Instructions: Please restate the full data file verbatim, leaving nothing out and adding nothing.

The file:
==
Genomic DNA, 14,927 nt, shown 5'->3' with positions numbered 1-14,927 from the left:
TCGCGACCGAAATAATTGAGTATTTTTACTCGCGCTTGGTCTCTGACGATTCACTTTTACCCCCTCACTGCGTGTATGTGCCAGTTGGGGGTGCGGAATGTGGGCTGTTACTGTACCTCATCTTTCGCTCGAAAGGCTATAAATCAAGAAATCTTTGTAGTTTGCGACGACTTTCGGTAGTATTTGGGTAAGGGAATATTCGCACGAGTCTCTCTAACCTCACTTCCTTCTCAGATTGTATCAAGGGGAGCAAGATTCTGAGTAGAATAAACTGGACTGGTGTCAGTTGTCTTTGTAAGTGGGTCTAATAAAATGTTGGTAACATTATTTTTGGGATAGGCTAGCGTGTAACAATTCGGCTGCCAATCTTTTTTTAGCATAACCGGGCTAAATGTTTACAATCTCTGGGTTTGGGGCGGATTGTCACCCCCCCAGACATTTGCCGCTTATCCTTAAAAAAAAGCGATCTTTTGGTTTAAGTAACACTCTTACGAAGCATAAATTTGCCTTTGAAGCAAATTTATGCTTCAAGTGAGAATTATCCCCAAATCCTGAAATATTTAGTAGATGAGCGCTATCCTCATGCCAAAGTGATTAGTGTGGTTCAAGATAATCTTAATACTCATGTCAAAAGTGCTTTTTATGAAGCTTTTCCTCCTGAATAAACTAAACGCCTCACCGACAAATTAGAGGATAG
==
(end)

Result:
Genomic DNA, 14,927 nt, shown 5'->3' with positions numbered 1-14,927 from the left:
TCGCGACCGAAATAATTGAGTATTTTTACTCGCGCTTGGTCTCTGACGATTCACTTTTACCCCCTCACTGCGTGTATGTGCCAGTTGGGGGTGCGGAATGTGGGCTGTTACTGTACCTCATCTTTCGCTCGAAAGGCTATAAATCAAGAAATCTTTGTAGTTTGCGACGACTTTCGGTAGTATTTGGGTAAGGGAATATTCGCACGAGTCTCTCTAACCTCACTTCCTTCTCAGATTGTATCAAGGGGAGCAAGATTCTGAGTAGAATAAACTGGACTGGTGTCAGTTGTCTTTGTAAGTGGGTCTAATAAAATGTTGGTAACATTATTTTTGGGATAGGCTAGCGTGTAACAATTCGGCTGCCAATCTTTTTTTAGCATAACCGGGCTAAATGTTTACAATCTCTGGGTTTGGGGCGGATTGTCACCCCCCCAGACATTTGCCGCTTATCCTTAAAAAAAAGCGATCTTTTGGTTTAAGTAACACTCTTACGAAGCATAAATTTGCCTTTGAAGCAAATTTATGCTTCAAGTGAGAATTATCCCCAAATCCTGAAATATTTAGTAGATGAGCGCTATCCTCATGCCAAAGTGATTAGTGTGGTTCAAGATAATCTTAATACTCATGTCAAAAGTGCTTTTTATGAAGCTTTTCCTCCTGAATAAACTAAACGCCTCACCGACAAATTAGAGGATAG